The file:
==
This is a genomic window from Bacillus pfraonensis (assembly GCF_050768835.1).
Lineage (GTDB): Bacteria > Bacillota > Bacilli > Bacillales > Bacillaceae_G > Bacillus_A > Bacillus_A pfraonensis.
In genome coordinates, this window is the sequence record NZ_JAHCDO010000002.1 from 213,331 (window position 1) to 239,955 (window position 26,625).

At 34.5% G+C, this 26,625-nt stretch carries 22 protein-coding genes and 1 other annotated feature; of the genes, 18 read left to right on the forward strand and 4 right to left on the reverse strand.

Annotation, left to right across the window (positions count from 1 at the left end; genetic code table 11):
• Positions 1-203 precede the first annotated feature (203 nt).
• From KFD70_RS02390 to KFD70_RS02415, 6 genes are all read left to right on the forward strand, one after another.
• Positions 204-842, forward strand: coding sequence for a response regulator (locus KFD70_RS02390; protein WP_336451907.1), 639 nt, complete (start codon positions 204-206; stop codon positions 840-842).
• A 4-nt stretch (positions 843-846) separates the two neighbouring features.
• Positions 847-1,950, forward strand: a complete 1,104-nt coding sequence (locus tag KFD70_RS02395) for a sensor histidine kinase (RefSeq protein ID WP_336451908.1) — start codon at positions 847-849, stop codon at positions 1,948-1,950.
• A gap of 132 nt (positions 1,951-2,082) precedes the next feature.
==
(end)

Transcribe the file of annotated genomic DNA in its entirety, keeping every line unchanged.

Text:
This is a genomic window from Bacillus pfraonensis (assembly GCF_050768835.1).
Lineage (GTDB): Bacteria > Bacillota > Bacilli > Bacillales > Bacillaceae_G > Bacillus_A > Bacillus_A pfraonensis.
In genome coordinates, this window is the sequence record NZ_JAHCDO010000002.1 from 213,331 (window position 1) to 239,955 (window position 26,625).

At 34.5% G+C, this 26,625-nt stretch carries 22 protein-coding genes and 1 other annotated feature; of the genes, 18 read left to right on the forward strand and 4 right to left on the reverse strand.

Annotation, left to right across the window (positions count from 1 at the left end; genetic code table 11):
• Positions 1-203 precede the first annotated feature (203 nt).
• From KFD70_RS02390 to KFD70_RS02415, 6 genes are all read left to right on the forward strand, one after another.
• Positions 204-842, forward strand: coding sequence for a response regulator (locus KFD70_RS02390; protein WP_336451907.1), 639 nt, complete (start codon positions 204-206; stop codon positions 840-842).
• A 4-nt stretch (positions 843-846) separates the two neighbouring features.
• Positions 847-1,950, forward strand: a complete 1,104-nt coding sequence (locus tag KFD70_RS02395) for a sensor histidine kinase (RefSeq protein ID WP_336451908.1) — start codon at positions 847-849, stop codon at positions 1,948-1,950.
• A gap of 132 nt (positions 1,951-2,082) precedes the next feature.